Why did the New York Giants, needy at the safety position after struggling there for two seasons, select Boise State's Darian Thompson in the third round of the 2016 NFL Draft? Head coach Ben McAdoo put it best.
"The game is about the ball and he can get the offense the ball," McAdoo said after the selection.
Vice President of Player Evaluation Marc Ross on the selection of Thompson:
"This guy's a ball hawk. His instincts are what separates. He can anticipate where a route is, where a ball is going and he jumps on it. And that's what distinguishes him with making interceptions."
Thompson set a Boise State record with 19 career interceptions, and came to the Giants with the reputation of being both a playmaker and a vocal presence in the back of the defense. He did not disappoint in the spring, making a handful of interceptions and showing a willingness to make defensive calls from the deep safety spot despite being the new kid back there.
" ... he is assertive, he is vocal, he is not afraid to make a mistake," defensive coordinator Steve Spagnuolo said. "I think the first thing that you need to do at that position when we ask you to make calls is not to be afraid of making a mistake and to be vocal. If he continues to do that, he will learn the defense. He is smart enough, and then it is just a matter of when you get out there, where is his skill level, and I think we will find out a lot when we get to those preseason games."
McAdoo praised Thompson during OTAs:
"DT is a guy who looks like he is comfortable in his skin, he can communicate well and we know he has good ball skills," McAdoo said. "That showed up in his stat line and on his film study and he is making the most of his opportunities."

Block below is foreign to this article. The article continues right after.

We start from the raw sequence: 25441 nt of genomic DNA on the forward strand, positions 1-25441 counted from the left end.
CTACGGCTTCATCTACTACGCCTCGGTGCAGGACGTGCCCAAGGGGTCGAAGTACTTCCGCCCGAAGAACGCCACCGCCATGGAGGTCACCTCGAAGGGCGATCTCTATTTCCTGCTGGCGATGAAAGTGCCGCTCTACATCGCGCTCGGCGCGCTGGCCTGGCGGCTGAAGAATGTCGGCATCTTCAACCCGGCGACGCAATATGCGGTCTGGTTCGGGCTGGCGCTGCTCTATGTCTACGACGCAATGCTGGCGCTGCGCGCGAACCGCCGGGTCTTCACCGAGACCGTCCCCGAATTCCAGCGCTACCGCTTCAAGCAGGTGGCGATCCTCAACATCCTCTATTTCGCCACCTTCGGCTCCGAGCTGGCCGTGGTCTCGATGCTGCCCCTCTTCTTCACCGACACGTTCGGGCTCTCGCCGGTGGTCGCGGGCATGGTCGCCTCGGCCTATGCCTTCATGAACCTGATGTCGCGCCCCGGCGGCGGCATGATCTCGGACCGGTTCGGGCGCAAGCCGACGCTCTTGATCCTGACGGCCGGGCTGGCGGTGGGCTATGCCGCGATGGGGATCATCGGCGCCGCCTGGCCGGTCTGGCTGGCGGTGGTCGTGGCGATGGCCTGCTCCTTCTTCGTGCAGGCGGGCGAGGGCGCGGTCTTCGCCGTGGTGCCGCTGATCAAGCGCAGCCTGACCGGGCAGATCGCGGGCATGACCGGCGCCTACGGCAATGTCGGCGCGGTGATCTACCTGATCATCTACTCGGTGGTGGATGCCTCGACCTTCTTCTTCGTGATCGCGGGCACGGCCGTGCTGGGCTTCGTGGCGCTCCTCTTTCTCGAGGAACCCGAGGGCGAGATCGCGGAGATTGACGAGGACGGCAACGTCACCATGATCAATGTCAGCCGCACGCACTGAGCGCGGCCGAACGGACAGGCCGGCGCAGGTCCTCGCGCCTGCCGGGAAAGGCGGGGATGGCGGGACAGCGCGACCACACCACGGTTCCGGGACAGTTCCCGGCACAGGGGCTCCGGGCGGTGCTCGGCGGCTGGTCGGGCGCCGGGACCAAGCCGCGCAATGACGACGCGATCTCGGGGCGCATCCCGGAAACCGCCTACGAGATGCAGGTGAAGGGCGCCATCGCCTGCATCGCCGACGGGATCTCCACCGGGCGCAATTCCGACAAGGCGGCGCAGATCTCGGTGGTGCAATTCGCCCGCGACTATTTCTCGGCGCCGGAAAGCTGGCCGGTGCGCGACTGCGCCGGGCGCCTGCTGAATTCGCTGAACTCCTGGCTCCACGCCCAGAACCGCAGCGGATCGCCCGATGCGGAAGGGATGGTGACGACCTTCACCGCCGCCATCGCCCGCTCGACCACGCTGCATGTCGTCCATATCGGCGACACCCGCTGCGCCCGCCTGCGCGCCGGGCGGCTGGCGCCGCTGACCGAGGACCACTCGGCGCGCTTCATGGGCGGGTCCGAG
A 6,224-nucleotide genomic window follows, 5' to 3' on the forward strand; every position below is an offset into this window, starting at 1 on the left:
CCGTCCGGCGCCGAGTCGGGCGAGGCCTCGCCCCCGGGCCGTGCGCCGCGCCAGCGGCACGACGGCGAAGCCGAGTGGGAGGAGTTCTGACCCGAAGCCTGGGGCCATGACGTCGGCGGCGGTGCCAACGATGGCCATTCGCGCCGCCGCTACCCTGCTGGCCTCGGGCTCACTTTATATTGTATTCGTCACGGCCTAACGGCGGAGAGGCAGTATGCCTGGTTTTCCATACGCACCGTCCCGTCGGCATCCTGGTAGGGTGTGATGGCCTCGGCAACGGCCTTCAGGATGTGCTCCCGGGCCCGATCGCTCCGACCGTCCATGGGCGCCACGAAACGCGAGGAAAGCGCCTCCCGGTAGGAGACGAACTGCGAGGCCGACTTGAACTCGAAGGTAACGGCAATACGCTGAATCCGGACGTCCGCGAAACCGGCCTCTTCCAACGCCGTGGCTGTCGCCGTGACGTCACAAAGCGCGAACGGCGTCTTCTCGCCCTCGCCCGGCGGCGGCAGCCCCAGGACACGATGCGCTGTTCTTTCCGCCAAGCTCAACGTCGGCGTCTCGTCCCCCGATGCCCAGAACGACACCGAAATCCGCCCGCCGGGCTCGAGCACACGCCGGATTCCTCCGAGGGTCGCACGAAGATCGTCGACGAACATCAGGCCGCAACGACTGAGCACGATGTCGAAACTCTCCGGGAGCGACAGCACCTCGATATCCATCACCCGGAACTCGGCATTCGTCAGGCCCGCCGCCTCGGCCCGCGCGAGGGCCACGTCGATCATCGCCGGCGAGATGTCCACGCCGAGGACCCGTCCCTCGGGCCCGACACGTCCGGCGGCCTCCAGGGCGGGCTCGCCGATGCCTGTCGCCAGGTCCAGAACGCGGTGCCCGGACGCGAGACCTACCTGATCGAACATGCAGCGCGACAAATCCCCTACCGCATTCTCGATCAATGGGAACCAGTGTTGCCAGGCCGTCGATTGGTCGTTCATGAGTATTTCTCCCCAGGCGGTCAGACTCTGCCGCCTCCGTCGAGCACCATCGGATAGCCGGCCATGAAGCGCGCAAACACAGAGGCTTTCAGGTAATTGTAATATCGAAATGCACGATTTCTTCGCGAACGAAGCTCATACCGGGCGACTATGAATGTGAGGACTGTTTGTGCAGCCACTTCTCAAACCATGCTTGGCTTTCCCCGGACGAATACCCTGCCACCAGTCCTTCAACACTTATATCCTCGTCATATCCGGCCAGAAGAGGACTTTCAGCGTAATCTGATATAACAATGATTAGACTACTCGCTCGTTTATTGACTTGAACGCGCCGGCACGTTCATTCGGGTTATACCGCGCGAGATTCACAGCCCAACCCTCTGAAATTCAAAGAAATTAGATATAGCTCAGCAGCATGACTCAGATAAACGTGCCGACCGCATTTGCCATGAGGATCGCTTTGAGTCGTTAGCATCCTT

Thompson said during rookie minicamp that the leadership role in the secondary is "natural" for him.
"It is very important for a safety to be able to command in the secondary because they can see everything most of the time. They can be a leader back there and a quarterback of the defense. That's something I've been doing throughout the college level and it comes natural for me," he said. "It was my job (at Boise State) to communicate back there and make sure everything was running smoothly. It's something I did there and it stayed with me."
Can Thompson be a difference-maker for the Giants in 2016? Let's take a closer look both Thompson, and see what we can find out about the recent history of rookie safeties.
2015 Season in Review
Thompson had 65 tackles, 8.5 for loss, five interceptions, nine passes defensed, two forced fumbles and a sack for Boise State.
Here is part of the scouting report from Dane Brugler's 2016 NFL Draft Guide:
... was asked to do a little bit of everything on tape, attacking the run and playing deep coverage. Although his missed tackles are frustrating, he screams to the football as a run defender with a physical mentality to take out ballcarriers. Thompson has the anticipation and ballskills to read quarterbacks and make plays on the ball, but he also guesses too much and lacks the same cover skills once asked to turn and run. His inconsistencies make it tough to trust him as the last line of defense, but his playmaking instincts and toughness will interest NFL coaches as a downhill safety.